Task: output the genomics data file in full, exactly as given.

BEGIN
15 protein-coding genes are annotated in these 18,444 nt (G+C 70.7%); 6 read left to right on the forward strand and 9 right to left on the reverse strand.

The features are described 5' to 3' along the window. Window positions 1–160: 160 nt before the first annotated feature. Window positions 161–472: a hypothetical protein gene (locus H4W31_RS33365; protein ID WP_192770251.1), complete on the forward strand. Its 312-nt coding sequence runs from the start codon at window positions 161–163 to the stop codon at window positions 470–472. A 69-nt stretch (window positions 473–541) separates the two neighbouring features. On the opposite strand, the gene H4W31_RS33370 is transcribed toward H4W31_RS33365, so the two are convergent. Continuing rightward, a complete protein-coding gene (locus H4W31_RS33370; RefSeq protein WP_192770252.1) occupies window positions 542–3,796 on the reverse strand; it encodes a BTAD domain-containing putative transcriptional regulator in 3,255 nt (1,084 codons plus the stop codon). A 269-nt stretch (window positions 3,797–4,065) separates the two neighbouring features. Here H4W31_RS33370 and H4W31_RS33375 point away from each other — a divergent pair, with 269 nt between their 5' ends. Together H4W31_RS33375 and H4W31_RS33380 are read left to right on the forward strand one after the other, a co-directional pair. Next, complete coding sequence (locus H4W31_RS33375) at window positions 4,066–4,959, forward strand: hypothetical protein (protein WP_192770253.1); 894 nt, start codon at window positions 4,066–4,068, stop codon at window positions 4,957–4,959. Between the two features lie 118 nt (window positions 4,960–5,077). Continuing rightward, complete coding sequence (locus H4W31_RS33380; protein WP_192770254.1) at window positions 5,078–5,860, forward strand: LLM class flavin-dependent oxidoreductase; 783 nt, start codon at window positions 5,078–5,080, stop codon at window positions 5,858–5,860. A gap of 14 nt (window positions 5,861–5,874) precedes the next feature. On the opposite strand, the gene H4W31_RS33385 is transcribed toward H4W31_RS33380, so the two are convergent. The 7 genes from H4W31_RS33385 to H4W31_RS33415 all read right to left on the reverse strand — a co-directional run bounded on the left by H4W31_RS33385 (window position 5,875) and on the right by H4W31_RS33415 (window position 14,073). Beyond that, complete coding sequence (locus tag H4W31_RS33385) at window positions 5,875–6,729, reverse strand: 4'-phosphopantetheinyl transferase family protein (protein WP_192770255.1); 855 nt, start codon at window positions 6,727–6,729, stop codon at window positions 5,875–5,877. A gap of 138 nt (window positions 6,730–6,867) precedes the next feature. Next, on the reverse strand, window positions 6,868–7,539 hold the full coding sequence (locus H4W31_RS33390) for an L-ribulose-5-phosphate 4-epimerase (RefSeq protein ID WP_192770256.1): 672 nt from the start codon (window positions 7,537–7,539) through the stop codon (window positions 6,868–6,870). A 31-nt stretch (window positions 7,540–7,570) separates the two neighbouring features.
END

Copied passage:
15 protein-coding genes are annotated in these 18,444 nt (G+C 70.7%); 6 read left to right on the forward strand and 9 right to left on the reverse strand.

The features are described 5' to 3' along the window. Window positions 1–160: 160 nt before the first annotated feature. Window positions 161–472: a hypothetical protein gene (locus H4W31_RS33365; protein ID WP_192770251.1), complete on the forward strand. Its 312-nt coding sequence runs from the start codon at window positions 161–163 to the stop codon at window positions 470–472. A 69-nt stretch (window positions 473–541) separates the two neighbouring features. On the opposite strand, the gene H4W31_RS33370 is transcribed toward H4W31_RS33365, so the two are convergent. Continuing rightward, a complete protein-coding gene (locus H4W31_RS33370; RefSeq protein WP_192770252.1) occupies window positions 542–3,796 on the reverse strand; it encodes a BTAD domain-containing putative transcriptional regulator in 3,255 nt (1,084 codons plus the stop codon). A 269-nt stretch (window positions 3,797–4,065) separates the two neighbouring features. Here H4W31_RS33370 and H4W31_RS33375 point away from each other — a divergent pair, with 269 nt between their 5' ends. Together H4W31_RS33375 and H4W31_RS33380 are read left to right on the forward strand one after the other, a co-directional pair. Next, complete coding sequence (locus H4W31_RS33375) at window positions 4,066–4,959, forward strand: hypothetical protein (protein WP_192770253.1); 894 nt, start codon at window positions 4,066–4,068, stop codon at window positions 4,957–4,959. Between the two features lie 118 nt (window positions 4,960–5,077). Continuing rightward, complete coding sequence (locus H4W31_RS33380; protein WP_192770254.1) at window positions 5,078–5,860, forward strand: LLM class flavin-dependent oxidoreductase; 783 nt, start codon at window positions 5,078–5,080, stop codon at window positions 5,858–5,860. A gap of 14 nt (window positions 5,861–5,874) precedes the next feature. On the opposite strand, the gene H4W31_RS33385 is transcribed toward H4W31_RS33380, so the two are convergent. The 7 genes from H4W31_RS33385 to H4W31_RS33415 all read right to left on the reverse strand — a co-directional run bounded on the left by H4W31_RS33385 (window position 5,875) and on the right by H4W31_RS33415 (window position 14,073). Beyond that, complete coding sequence (locus tag H4W31_RS33385) at window positions 5,875–6,729, reverse strand: 4'-phosphopantetheinyl transferase family protein (protein WP_192770255.1); 855 nt, start codon at window positions 6,727–6,729, stop codon at window positions 5,875–5,877. A gap of 138 nt (window positions 6,730–6,867) precedes the next feature. Next, on the reverse strand, window positions 6,868–7,539 hold the full coding sequence (locus H4W31_RS33390) for an L-ribulose-5-phosphate 4-epimerase (RefSeq protein ID WP_192770256.1): 672 nt from the start codon (window positions 7,537–7,539) through the stop codon (window positions 6,868–6,870). A 31-nt stretch (window positions 7,540–7,570) separates the two neighbouring features.